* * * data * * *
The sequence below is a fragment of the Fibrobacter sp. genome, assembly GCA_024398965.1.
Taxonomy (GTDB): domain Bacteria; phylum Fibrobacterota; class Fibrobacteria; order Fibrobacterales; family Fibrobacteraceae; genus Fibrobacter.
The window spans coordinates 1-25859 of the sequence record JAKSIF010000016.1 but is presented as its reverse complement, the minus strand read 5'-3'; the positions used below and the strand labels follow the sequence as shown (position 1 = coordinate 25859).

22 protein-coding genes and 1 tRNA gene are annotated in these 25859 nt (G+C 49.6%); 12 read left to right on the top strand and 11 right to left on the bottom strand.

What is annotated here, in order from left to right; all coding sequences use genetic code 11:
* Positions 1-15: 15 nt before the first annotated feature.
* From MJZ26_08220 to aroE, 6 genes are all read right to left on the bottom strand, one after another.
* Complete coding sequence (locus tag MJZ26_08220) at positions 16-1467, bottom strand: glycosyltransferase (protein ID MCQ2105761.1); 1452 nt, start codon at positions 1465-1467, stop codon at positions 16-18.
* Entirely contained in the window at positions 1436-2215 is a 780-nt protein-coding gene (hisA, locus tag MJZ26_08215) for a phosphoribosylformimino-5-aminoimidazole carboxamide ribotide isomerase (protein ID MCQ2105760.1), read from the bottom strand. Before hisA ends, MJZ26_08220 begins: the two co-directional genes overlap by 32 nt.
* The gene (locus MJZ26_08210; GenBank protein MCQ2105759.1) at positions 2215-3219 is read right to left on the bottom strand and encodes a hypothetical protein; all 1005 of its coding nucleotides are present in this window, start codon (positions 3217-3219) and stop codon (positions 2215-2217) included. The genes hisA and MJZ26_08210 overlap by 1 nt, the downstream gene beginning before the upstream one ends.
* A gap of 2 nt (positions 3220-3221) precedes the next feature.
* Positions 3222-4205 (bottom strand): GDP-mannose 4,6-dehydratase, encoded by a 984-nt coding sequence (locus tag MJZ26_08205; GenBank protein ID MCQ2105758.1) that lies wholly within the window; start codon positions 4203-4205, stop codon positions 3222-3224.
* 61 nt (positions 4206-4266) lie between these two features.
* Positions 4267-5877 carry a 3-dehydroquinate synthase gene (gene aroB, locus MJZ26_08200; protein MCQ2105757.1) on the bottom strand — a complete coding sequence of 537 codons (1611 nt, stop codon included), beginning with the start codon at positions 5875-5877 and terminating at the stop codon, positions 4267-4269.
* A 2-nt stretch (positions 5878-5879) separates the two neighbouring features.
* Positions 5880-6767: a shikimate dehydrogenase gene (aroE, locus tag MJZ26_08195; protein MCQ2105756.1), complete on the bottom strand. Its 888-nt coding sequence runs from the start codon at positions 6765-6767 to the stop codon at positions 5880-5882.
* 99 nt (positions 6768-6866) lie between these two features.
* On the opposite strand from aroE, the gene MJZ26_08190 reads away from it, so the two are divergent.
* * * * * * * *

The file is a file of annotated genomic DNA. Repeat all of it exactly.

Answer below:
The sequence below is a fragment of the Fibrobacter sp. genome, assembly GCA_024398965.1.
Taxonomy (GTDB): domain Bacteria; phylum Fibrobacterota; class Fibrobacteria; order Fibrobacterales; family Fibrobacteraceae; genus Fibrobacter.
The window spans coordinates 1-25859 of the sequence record JAKSIF010000016.1 but is presented as its reverse complement, the minus strand read 5'-3'; the positions used below and the strand labels follow the sequence as shown (position 1 = coordinate 25859).

22 protein-coding genes and 1 tRNA gene are annotated in these 25859 nt (G+C 49.6%); 12 read left to right on the top strand and 11 right to left on the bottom strand.

What is annotated here, in order from left to right; all coding sequences use genetic code 11:
* Positions 1-15: 15 nt before the first annotated feature.
* From MJZ26_08220 to aroE, 6 genes are all read right to left on the bottom strand, one after another.
* Complete coding sequence (locus tag MJZ26_08220) at positions 16-1467, bottom strand: glycosyltransferase (protein ID MCQ2105761.1); 1452 nt, start codon at positions 1465-1467, stop codon at positions 16-18.
* Entirely contained in the window at positions 1436-2215 is a 780-nt protein-coding gene (hisA, locus tag MJZ26_08215) for a phosphoribosylformimino-5-aminoimidazole carboxamide ribotide isomerase (protein ID MCQ2105760.1), read from the bottom strand. Before hisA ends, MJZ26_08220 begins: the two co-directional genes overlap by 32 nt.
* The gene (locus MJZ26_08210; GenBank protein MCQ2105759.1) at positions 2215-3219 is read right to left on the bottom strand and encodes a hypothetical protein; all 1005 of its coding nucleotides are present in this window, start codon (positions 3217-3219) and stop codon (positions 2215-2217) included. The genes hisA and MJZ26_08210 overlap by 1 nt, the downstream gene beginning before the upstream one ends.
* A gap of 2 nt (positions 3220-3221) precedes the next feature.
* Positions 3222-4205 (bottom strand): GDP-mannose 4,6-dehydratase, encoded by a 984-nt coding sequence (locus tag MJZ26_08205; GenBank protein ID MCQ2105758.1) that lies wholly within the window; start codon positions 4203-4205, stop codon positions 3222-3224.
* 61 nt (positions 4206-4266) lie between these two features.
* Positions 4267-5877 carry a 3-dehydroquinate synthase gene (gene aroB, locus MJZ26_08200; protein MCQ2105757.1) on the bottom strand — a complete coding sequence of 537 codons (1611 nt, stop codon included), beginning with the start codon at positions 5875-5877 and terminating at the stop codon, positions 4267-4269.
* A 2-nt stretch (positions 5878-5879) separates the two neighbouring features.
* Positions 5880-6767: a shikimate dehydrogenase gene (aroE, locus tag MJZ26_08195; protein MCQ2105756.1), complete on the bottom strand. Its 888-nt coding sequence runs from the start codon at positions 6765-6767 to the stop codon at positions 5880-5882.
* 99 nt (positions 6768-6866) lie between these two features.
* On the opposite strand from aroE, the gene MJZ26_08190 reads away from it, so the two are divergent.